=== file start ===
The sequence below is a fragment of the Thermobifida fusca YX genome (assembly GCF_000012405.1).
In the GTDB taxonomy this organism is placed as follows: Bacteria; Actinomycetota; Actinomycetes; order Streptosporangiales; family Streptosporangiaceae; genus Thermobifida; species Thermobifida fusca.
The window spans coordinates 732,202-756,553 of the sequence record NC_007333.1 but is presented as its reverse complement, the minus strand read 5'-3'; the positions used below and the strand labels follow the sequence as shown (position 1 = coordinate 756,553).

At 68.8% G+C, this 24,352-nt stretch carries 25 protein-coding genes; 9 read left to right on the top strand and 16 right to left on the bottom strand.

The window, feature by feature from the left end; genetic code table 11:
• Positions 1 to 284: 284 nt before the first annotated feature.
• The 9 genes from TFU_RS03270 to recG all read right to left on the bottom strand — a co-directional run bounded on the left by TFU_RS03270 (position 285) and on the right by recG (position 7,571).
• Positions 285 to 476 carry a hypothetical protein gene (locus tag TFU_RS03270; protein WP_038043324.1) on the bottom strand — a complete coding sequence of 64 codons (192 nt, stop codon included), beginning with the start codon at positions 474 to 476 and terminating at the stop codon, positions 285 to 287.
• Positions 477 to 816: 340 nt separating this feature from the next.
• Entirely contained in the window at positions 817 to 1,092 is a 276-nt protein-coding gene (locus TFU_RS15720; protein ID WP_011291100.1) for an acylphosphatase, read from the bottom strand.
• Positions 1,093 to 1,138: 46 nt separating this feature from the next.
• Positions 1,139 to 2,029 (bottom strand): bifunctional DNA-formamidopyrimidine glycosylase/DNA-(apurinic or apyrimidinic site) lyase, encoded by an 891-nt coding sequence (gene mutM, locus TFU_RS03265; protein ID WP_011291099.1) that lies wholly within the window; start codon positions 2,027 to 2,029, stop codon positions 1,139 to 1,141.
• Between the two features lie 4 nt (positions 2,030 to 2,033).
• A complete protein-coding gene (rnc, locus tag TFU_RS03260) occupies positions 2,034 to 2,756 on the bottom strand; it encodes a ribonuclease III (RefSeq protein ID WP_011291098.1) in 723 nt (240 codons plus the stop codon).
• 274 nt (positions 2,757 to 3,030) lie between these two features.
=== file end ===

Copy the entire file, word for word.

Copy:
The sequence below is a fragment of the Thermobifida fusca YX genome (assembly GCF_000012405.1).
In the GTDB taxonomy this organism is placed as follows: Bacteria; Actinomycetota; Actinomycetes; order Streptosporangiales; family Streptosporangiaceae; genus Thermobifida; species Thermobifida fusca.
The window spans coordinates 732,202-756,553 of the sequence record NC_007333.1 but is presented as its reverse complement, the minus strand read 5'-3'; the positions used below and the strand labels follow the sequence as shown (position 1 = coordinate 756,553).

At 68.8% G+C, this 24,352-nt stretch carries 25 protein-coding genes; 9 read left to right on the top strand and 16 right to left on the bottom strand.

The window, feature by feature from the left end; genetic code table 11:
• Positions 1 to 284: 284 nt before the first annotated feature.
• The 9 genes from TFU_RS03270 to recG all read right to left on the bottom strand — a co-directional run bounded on the left by TFU_RS03270 (position 285) and on the right by recG (position 7,571).
• Positions 285 to 476 carry a hypothetical protein gene (locus tag TFU_RS03270; protein WP_038043324.1) on the bottom strand — a complete coding sequence of 64 codons (192 nt, stop codon included), beginning with the start codon at positions 474 to 476 and terminating at the stop codon, positions 285 to 287.
• Positions 477 to 816: 340 nt separating this feature from the next.
• Entirely contained in the window at positions 817 to 1,092 is a 276-nt protein-coding gene (locus TFU_RS15720; protein ID WP_011291100.1) for an acylphosphatase, read from the bottom strand.
• Positions 1,093 to 1,138: 46 nt separating this feature from the next.
• Positions 1,139 to 2,029 (bottom strand): bifunctional DNA-formamidopyrimidine glycosylase/DNA-(apurinic or apyrimidinic site) lyase, encoded by an 891-nt coding sequence (gene mutM, locus TFU_RS03265; protein ID WP_011291099.1) that lies wholly within the window; start codon positions 2,027 to 2,029, stop codon positions 1,139 to 1,141.
• Between the two features lie 4 nt (positions 2,030 to 2,033).
• A complete protein-coding gene (rnc, locus tag TFU_RS03260) occupies positions 2,034 to 2,756 on the bottom strand; it encodes a ribonuclease III (RefSeq protein ID WP_011291098.1) in 723 nt (240 codons plus the stop codon).
• 274 nt (positions 2,757 to 3,030) lie between these two features.